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ITS Spots Phishing Scams Related to Flood

With Nashville (Tennessee, USA) submerged under flood recently, ITS (Information Technology Systems) has spotted a rise in phishing assaults related to this event. According to it (ITS), the phishing assaults are mostly aimed at flood victims of Nashville and Vanderbilt. Sitemason.vanderbilt.edu reported this on May 6, 2010.

Security experts explained that phishing involves enticing innocent Internet users so that they would visit fraudulent websites where they would then be ripped off their private details. To accomplish this, users are sent e-mails, which pose as messages from authentic companies while persuading them to reveal their passwords, financial, and other personal details. Alternatively, the e-mails could also plant a virus on the victims' PCs or networks.

Thus, to remain safe from getting scammed, ITS suggests the general public that has been enormously struck with the floods that they mustn't reply to any uninvited electronic mail that offers assistance or service related to the floods or asks for their personal information.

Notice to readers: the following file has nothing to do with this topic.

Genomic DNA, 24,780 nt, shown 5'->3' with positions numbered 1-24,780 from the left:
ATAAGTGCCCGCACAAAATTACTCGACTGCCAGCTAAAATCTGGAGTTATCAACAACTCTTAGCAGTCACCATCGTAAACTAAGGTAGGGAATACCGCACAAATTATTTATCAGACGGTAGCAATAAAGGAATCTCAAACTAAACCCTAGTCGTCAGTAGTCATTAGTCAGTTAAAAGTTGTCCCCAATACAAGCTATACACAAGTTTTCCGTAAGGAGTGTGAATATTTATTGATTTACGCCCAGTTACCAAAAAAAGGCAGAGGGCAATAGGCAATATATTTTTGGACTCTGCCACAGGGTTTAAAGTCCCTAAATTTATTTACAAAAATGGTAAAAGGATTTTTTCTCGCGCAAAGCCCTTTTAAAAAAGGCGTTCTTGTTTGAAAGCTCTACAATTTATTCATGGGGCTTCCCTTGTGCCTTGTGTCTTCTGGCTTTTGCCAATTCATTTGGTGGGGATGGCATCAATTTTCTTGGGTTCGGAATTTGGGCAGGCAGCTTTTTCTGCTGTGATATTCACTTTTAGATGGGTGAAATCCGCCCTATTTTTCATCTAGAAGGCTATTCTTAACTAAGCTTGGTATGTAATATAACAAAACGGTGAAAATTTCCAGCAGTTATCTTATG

In addition, it also suggests people who wish to help flood victims, not to follow any web-link, video or photo provided in these uninvited messages since they could plant malware like viruses that could infect the their PCs.

Moreover, in case any e-mail user has a question(s) pertaining to their Internet safety, he may get in touch with the technology support official in his locality or any of the helpdesk officials of Vanderbilt IT via hotline numbers of the system.

Furthermore, in case any user suspects an external tampering with his account, he should best shut it down as soon as possible and should report the incident to the law enforcement agency.

To conclude, it is hardly astonishing that cybercriminals are exploiting this natural calamity to make some fast bucks. For example, when the recent volcano in Iceland erupted in April 2010, and its ash spread far and wide, stranding innumerable travelers worldwide at airports, online criminals quickly launched their scams using the much known "friend in need" ruse that Security Company ESET detected. They also unleashed fake websites pledging photos of the disaster, but the sites actually littered users' PCs with viruses.

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